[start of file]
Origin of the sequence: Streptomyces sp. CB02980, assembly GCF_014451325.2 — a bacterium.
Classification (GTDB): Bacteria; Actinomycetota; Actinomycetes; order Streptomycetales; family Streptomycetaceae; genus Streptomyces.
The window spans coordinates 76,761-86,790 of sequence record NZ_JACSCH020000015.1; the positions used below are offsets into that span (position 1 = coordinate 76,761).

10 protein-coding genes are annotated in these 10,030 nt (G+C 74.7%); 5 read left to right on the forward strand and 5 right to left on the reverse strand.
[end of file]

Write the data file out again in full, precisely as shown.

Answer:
Origin of the sequence: Streptomyces sp. CB02980, assembly GCF_014451325.2 — a bacterium.
Classification (GTDB): Bacteria; Actinomycetota; Actinomycetes; order Streptomycetales; family Streptomycetaceae; genus Streptomyces.
The window spans coordinates 76,761-86,790 of sequence record NZ_JACSCH020000015.1; the positions used below are offsets into that span (position 1 = coordinate 76,761).

10 protein-coding genes are annotated in these 10,030 nt (G+C 74.7%); 5 read left to right on the forward strand and 5 right to left on the reverse strand.